The Greenwich Village folk revival scene represents a fascinating chapter in American history. Seemingly everyone in the land with a guitar and an outlook of peace and love descended on the borough, and it can be said that from there, the sixties began in earnest. Joan Baez epitomises everything about that tough but sanguine page in culture more than most.
The times were a-changing in more ways than one and as Bob Dylan proclaims, Joan Baez (or Joaney as he calls her) was at the cutting edge of the movement: “Joaney was at the forefront of a new dynamic in American music. She had a record out that was circulating in the folk circles, I think it was just called Joan Baez and everybody was listening to it, me included, I listened to it a lot,” he declares in the 2009 documentary Joan Baez: How Sweet the Sound.
Her prominence at the heart of the sixties movement made her appearance on BBC’S Desert Island Discs all the more noteworthy. For those who perhaps don’t know, the show is a British institution that has featured some of the biggest names in history over the course of its 79-year history. Over the course of the show, guests pick eight songs, a book, and a luxury item to be cast away with to be left in solitude on a desert island.
Many of Baez’s choices venture down the classical route. “Any classic music was really my mother’s doing,” she explained. Adding that songs like ‘Goldberg Variations’ entered her “into some kind of trance”. While it is not necessarily a style of music that you would associate with Baez, the trance-like state that she suggests moves from performer to the audience in Glen Gould’s humming recital of the piece is very much in line with her captivating stage persona. As Bob Dylan said himself, “she had crowds of thousands of people enthralled with her beauty and voice.”
Regarding the inclusion of her own work on the island, she explained that, for a long while, she struggled to come to terms with her own music and the fame that surrounded it. “I underestimated the gift [her own talents] for many years. The gift is really enormous. There’s nothing egotistical about saying that because it is a gift.” The gift given to her resulted in her being crowned the Queen of folk long before Dylan was the king.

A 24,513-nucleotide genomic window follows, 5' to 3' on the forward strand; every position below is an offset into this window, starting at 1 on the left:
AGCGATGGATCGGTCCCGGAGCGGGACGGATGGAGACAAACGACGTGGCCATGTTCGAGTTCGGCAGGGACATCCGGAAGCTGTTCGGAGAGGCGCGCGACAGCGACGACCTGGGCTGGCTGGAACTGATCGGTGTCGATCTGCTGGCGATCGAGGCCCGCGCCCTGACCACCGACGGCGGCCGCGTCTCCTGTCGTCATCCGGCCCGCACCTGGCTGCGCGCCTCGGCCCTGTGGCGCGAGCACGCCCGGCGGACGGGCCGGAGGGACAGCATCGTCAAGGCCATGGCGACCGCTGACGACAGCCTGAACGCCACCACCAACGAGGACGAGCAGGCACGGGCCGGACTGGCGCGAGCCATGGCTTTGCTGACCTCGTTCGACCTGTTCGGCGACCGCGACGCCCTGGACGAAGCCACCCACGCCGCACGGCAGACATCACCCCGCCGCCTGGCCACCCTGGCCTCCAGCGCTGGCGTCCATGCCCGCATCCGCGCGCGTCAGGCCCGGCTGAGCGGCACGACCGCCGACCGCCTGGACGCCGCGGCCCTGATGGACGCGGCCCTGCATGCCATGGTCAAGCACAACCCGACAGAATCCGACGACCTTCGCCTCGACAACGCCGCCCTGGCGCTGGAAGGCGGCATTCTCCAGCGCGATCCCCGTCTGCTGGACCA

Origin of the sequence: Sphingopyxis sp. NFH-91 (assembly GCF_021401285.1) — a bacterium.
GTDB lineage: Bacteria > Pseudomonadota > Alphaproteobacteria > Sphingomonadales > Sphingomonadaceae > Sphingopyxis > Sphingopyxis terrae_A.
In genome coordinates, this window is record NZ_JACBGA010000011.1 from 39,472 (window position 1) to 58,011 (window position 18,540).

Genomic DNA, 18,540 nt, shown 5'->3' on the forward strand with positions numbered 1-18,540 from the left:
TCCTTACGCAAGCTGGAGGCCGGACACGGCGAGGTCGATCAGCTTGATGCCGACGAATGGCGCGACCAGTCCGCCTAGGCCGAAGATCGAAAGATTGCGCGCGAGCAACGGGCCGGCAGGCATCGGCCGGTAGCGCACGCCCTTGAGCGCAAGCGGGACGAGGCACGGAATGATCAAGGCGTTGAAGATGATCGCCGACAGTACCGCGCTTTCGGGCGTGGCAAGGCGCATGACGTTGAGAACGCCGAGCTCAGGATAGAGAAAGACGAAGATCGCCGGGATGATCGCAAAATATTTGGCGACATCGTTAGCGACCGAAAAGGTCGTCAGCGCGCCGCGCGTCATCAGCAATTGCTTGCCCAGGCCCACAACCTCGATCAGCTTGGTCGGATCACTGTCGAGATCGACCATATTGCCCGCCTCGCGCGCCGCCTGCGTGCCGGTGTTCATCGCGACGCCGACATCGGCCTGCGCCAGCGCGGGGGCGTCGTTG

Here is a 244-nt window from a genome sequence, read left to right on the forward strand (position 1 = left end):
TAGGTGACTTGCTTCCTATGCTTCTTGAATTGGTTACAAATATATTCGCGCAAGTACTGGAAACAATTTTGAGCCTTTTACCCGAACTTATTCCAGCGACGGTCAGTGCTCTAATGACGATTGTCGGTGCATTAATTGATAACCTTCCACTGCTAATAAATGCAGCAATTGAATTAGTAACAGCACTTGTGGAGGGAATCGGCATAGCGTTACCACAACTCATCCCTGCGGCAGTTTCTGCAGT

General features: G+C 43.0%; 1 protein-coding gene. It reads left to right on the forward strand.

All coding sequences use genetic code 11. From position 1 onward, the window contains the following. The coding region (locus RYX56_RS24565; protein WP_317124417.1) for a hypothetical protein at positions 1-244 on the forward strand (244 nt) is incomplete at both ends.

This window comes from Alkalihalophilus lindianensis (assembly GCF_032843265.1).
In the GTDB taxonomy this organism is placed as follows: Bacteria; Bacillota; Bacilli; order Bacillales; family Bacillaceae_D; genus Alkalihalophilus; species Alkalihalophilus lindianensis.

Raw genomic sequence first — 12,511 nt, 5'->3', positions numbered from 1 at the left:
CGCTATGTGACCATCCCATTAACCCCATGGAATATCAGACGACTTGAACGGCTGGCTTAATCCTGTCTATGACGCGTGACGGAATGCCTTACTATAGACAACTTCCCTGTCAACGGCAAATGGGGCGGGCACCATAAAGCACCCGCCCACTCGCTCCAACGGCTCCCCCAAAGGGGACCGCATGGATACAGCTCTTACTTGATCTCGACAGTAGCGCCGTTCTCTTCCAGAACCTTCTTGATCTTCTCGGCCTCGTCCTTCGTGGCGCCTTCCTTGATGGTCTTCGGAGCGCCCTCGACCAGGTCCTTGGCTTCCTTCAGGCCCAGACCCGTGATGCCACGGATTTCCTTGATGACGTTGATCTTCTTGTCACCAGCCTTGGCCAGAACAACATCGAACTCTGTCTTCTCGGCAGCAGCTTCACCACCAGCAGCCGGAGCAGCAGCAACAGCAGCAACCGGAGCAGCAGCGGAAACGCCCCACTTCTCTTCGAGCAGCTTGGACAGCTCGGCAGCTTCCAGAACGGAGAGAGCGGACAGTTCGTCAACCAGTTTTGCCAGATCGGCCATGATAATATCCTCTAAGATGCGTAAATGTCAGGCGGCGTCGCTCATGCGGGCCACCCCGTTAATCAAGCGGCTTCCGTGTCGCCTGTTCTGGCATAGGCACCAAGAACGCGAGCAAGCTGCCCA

“People had told me about this incredible guy, writing these incredible songs,” and when she met him, she recalled he “was just scruffier than I had pictured, he was very scruffy. But, what they had said to me about the songwriting to me was true.” Thereafter, their forces came together, but ultimately, they would part and ‘Diamonds and Rust’ was Baez’s look back on the incident ten years after the fallout.
While a song about Dylan may well have made it onto her island, it was a couple of different male troubadours in her record collection. “I listened to Astral Weeks every single night for I don’t know how many weeks before I had my son, and I think ‘Madame George’ was the one I was addicted to,” she said of her next choice. “It occurs to me that this is a song that son knows by heart somewhere in his system, whether he’s ever listened to it in his conscious life or not.”
The last choice was the singer-songwriter Jackson Browne, known for originally penning ‘These Days’ covered by Nico and more, when he was only 16 years old! However, the song she championed was ‘Late for the Sky’, she described the record of the same name as “a very beautiful album and one that is pretty well lodged in my heart.”
You can check out her full list of choices below.
Eight songs that Joan Baez couldn’t live without:
- ‘Salut! Demeure Chaste Et Pure’ – Charles-Fancois Gounod
- ‘Goldberg Variations’ – Johann Sebastian Bach (Played by Glen Gould)
- ‘O Thou That Tellest Good Tidings’ by George Frideric Handel
- ‘Scottish Fantasy – 4th Movement’ – Max Bruch (Played by Jascha Heifetz)
- ‘Diamonds and Rust’ – Joan Baez
- ‘Madame George’ – Van Morrison
- ‘Gypsy King’ – Sin Ella
- ‘Late for the Sky’ – Jackson Browne